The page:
2024 Finalists

Ten innovators from five countries have advanced to the competition's final round. They will meet on the Georgia Tech campus in Atlanta, Georgia on March 8 and 9, 2024, to compete for $10,000 in prizes. Each finalist and their instrument has a compelling story — these are the world's next generation of musical instruments.

The finalists will perform at the Guthman Musical Instrument Competition Concert with their instruments and Atlanta musicians on Saturday, March 9th at 7pm at Georgia Tech's Ferst Center for the Arts. Grab your tickets before they are gone!

Note: If you are a GT student, faculty member, or staff, please log in to use the GT student, faculty, or staff ticket option.

Babel Table

Jean-François Laporte – Canada

The Babel Table uses multiple arrangements of latex membranes and compressed air to produce a variety of voices, from deep percussive effects to electronic-like chirping. The instrument, originally made for a children's project called Babaloune, is designed to capture the attention of children and represent different characters in the project.

“I am a manual person and need to feel material pass in my hands. It is exactly the same with music and sound, I need to touch it and feel it in my body and throughout my hands, not only my brain.”


Kat Mustatea and Yonatan Rozin – United States

The sound-movement instrument BodyMouth allows performers to sound out words using body movements in specific sequences.

“Being around other people who have obscure passions and are also undertaking wild and weird experiments, is pretty much why I went into being an artist in the first place.”

Bone Conductive Instrument (BCI)

Pippa Kelmenson – United States

The Bone Conductive Instrument (BCI) sends sound signals through the jaw that vibrate the individual resonant frequencies of the body. It's designed to help users across the hearing spectrum access musical sounds.

“As a lifelong musician, technologist, and sound artist with hearing impairments and tinnitus, I have always looked for ways to add a tactile dimension to sound to create a dialogue with the body.”

Circle Guitar

Anthony Dickens - United Kingdom

The Circle Guitar adapts the conventional electric guitar concept to use a rotating wheel that strikes the strings, creating rhythms impossible to perform by hand.

"Using a programmable wheel to strum the strings, the player can push past the physical limitations of conventional guitar playing to create new kinds of guitar music.”

The Lorentz Violin

Thomas Coor – United States

Marrying old techniques and new technologies, the Lorentz Violin is a portable electromechanical instrument using a guitar pickup and a variable-speed magnetic wheel to create different tones.

“There is little more exciting to me than strange sounds, and little more satisfying than controlling them.”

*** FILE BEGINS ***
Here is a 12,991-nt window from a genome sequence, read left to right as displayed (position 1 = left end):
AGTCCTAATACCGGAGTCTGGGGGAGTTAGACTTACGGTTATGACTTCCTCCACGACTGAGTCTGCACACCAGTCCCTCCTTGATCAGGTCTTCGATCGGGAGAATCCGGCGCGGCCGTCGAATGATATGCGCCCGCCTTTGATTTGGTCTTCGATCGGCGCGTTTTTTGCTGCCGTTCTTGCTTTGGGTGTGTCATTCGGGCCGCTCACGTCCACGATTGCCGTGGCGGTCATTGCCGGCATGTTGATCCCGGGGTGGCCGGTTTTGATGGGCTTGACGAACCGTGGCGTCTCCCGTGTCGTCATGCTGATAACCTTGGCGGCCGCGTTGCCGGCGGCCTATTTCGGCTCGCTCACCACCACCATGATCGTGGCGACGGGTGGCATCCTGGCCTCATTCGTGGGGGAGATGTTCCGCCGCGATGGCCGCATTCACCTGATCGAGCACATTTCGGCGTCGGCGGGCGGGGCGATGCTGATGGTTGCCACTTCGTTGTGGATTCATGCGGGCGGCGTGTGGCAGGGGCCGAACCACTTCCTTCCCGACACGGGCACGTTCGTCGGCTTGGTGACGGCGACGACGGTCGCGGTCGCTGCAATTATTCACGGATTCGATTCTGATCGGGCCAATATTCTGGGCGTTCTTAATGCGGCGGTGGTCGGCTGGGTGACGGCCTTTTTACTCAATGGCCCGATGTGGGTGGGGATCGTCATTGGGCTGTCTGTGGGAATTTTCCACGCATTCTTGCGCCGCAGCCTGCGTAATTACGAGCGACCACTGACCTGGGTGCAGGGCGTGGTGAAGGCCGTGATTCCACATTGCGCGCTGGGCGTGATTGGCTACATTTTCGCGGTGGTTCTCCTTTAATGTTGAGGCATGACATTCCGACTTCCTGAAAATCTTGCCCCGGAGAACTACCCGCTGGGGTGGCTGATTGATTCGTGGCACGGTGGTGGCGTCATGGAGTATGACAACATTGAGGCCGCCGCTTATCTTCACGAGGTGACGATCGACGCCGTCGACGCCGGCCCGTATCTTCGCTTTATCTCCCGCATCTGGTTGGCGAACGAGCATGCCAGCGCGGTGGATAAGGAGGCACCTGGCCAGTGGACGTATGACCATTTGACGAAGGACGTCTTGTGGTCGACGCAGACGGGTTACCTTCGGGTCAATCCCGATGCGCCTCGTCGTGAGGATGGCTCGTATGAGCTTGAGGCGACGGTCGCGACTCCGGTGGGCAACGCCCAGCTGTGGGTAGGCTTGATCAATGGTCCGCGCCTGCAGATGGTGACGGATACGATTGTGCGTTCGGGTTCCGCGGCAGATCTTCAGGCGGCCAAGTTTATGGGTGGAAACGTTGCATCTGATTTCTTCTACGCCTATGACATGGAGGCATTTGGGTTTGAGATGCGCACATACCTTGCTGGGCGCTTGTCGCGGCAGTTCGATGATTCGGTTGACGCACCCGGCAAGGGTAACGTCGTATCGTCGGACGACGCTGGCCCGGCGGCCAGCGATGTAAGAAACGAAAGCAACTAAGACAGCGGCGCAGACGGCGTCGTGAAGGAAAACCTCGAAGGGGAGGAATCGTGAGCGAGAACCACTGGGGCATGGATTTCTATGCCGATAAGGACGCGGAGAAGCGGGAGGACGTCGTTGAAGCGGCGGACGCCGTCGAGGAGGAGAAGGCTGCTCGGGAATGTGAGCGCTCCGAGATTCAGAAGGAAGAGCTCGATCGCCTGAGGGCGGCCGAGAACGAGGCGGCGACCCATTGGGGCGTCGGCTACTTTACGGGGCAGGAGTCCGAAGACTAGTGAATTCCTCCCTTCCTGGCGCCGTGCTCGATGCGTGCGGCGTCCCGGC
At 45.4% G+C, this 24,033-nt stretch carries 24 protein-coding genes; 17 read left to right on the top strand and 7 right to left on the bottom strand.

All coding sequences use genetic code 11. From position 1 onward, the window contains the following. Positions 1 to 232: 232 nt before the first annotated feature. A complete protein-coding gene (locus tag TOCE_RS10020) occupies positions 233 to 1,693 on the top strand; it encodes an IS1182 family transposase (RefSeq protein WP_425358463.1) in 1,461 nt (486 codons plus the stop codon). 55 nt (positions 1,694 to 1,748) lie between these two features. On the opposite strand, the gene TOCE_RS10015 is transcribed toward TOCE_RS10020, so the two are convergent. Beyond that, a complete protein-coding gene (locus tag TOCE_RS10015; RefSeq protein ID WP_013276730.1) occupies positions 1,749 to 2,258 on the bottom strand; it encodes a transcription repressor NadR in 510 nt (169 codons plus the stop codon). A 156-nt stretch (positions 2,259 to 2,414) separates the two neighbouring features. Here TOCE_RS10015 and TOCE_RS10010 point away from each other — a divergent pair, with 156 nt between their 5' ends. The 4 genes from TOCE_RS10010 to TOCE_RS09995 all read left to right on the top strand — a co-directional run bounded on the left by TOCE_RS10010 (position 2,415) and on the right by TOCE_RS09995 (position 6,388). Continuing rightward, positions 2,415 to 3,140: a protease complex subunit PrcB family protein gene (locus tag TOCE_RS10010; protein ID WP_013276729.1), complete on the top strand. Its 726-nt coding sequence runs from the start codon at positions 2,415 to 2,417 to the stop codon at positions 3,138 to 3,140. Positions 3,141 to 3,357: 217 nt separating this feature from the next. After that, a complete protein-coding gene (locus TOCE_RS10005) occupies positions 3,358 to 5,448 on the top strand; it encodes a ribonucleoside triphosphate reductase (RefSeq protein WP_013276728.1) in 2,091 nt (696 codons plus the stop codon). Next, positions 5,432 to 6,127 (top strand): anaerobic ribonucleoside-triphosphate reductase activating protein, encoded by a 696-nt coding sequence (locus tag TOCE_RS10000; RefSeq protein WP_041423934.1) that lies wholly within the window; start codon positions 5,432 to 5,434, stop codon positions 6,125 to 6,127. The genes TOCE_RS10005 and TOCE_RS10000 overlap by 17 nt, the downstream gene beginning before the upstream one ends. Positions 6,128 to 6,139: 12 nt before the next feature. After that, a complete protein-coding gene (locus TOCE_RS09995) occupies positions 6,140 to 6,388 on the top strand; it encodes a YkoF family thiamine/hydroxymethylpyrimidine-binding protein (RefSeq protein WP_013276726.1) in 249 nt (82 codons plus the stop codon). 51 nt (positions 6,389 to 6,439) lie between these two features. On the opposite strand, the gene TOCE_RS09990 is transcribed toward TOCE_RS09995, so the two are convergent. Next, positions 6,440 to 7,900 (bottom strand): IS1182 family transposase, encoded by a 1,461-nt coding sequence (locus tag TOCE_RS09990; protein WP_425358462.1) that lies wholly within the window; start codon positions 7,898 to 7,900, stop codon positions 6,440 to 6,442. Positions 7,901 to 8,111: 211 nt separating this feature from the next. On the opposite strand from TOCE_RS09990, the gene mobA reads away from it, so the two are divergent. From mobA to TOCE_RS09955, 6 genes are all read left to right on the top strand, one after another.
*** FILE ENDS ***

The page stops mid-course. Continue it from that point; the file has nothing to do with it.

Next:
Playmodes - Spain

The Sonògraf is an audiovisual instrument designed as a music learning tool for primary schools. Performers make music using drawing and collage, which are captured by a camera and transformed into sound.

“We wanted to bring children an accessible and fun way of composing music through drawing and collage.”


Nicola Privato – Italy

Thales allow users to make music by interacting with magnetic fields, using controllers containing magnets and multiple sensors.

“Thales is a very cheap and easy-to-build instrument, and I think of this feature as an invitation for artists to build their versions and experiment with it.”


Max Addae - United States

By using three rubber cords, singers can use VocalCords to augment and modify their voices in real time. Manipulating the cords by hand is intended to bring the relationship between touch and sound, shared by many musical instruments, to the singing voice.

“I would love for VocalCords to become a vessel for vocalists with varying degrees of performance experience and vocal comfort, … empowering people to creatively explore and express themselves through their voices in ways they may not typically imagine otherwise.”


Orpheas Kofinakos, Herui Chen, Peter Zhang – United States

The eXpressive Electronic Keyboard Instrument (XEKI) encourages people to move while playing by incorporating body movement into musical expression.

"We looked for additional ways to incorporate motion akin to traditional instruments in the playing and performance of digitally produced music, as we found the devices most often used in this context do not focus on the role of body movements within musical expression."


Chi Wang - United States

YUAN, a data-driven instrument controller, allows performers to use capacitive touch, brightness change, and motion detection to manipulate sound.

“As a result of instrument’s mutability, the composer can reimagine the sonic world with different combinations of YUAN. Performers can engage the instrument via capacitive touches, brightness changes, and motion detective movements.”

Start Your Music Technology Journey

At the Georgia Tech School of Music, our students combine technical skill with exceptional music talent to truly change the way the world experiences music. Learn more about our bachelor's, master's, and doctoral degree programs in music technology, our pre-college summer studio, and our innovative research labs.

Get the Inside Scoop on Music Technology

Learn about our Guthman Musical Instrument Competition, the inventors we feature every year, and the music technology research and degree programs at the Georgia Tech School of Music. We will inspire your creativity and expand your perspectives on music!


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